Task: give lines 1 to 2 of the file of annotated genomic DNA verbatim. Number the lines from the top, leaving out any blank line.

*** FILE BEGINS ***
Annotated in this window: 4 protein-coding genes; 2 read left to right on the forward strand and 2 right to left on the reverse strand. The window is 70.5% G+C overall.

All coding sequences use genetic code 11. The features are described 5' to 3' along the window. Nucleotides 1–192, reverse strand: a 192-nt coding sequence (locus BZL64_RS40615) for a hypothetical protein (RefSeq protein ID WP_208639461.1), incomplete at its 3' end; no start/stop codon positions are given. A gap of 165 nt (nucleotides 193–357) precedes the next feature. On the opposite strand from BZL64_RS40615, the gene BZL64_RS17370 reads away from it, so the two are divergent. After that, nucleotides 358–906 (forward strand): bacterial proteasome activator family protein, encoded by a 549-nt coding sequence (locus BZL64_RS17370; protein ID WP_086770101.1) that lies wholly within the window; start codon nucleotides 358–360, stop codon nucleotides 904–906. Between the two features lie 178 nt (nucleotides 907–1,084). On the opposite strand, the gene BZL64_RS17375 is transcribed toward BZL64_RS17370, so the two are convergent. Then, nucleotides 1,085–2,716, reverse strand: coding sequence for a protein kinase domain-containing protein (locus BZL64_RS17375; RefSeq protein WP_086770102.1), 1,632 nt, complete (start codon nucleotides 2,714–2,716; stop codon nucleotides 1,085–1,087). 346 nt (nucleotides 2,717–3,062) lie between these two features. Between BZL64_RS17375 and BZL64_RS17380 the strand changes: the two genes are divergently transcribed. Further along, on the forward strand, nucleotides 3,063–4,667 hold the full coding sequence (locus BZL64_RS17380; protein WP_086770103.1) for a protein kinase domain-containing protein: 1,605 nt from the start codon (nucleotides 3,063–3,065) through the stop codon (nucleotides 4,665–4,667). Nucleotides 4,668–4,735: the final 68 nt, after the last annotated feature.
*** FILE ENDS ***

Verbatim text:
Annotated in this window: 4 protein-coding genes; 2 read left to right on the forward strand and 2 right to left on the reverse strand. The window is 70.5% G+C overall.

All coding sequences use genetic code 11. The features are described 5' to 3' along the window. Nucleotides 1–192, reverse strand: a 192-nt coding sequence (locus BZL64_RS40615) for a hypothetical protein (RefSeq protein ID WP_208639461.1), incomplete at its 3' end; no start/stop codon positions are given. A gap of 165 nt (nucleotides 193–357) precedes the next feature. On the opposite strand from BZL64_RS40615, the gene BZL64_RS17370 reads away from it, so the two are divergent. After that, nucleotides 358–906 (forward strand): bacterial proteasome activator family protein, encoded by a 549-nt coding sequence (locus BZL64_RS17370; protein ID WP_086770101.1) that lies wholly within the window; start codon nucleotides 358–360, stop codon nucleotides 904–906. Between the two features lie 178 nt (nucleotides 907–1,084). On the opposite strand, the gene BZL64_RS17375 is transcribed toward BZL64_RS17370, so the two are convergent. Then, nucleotides 1,085–2,716, reverse strand: coding sequence for a protein kinase domain-containing protein (locus BZL64_RS17375; RefSeq protein WP_086770102.1), 1,632 nt, complete (start codon nucleotides 2,714–2,716; stop codon nucleotides 1,085–1,087). 346 nt (nucleotides 2,717–3,062) lie between these two features. Between BZL64_RS17375 and BZL64_RS17380 the strand changes: the two genes are divergently transcribed. Further along, on the forward strand, nucleotides 3,063–4,667 hold the full coding sequence (locus BZL64_RS17380; protein WP_086770103.1) for a protein kinase domain-containing protein: 1,605 nt from the start codon (nucleotides 3,063–3,065) through the stop codon (nucleotides 4,665–4,667). Nucleotides 4,668–4,735: the final 68 nt, after the last annotated feature.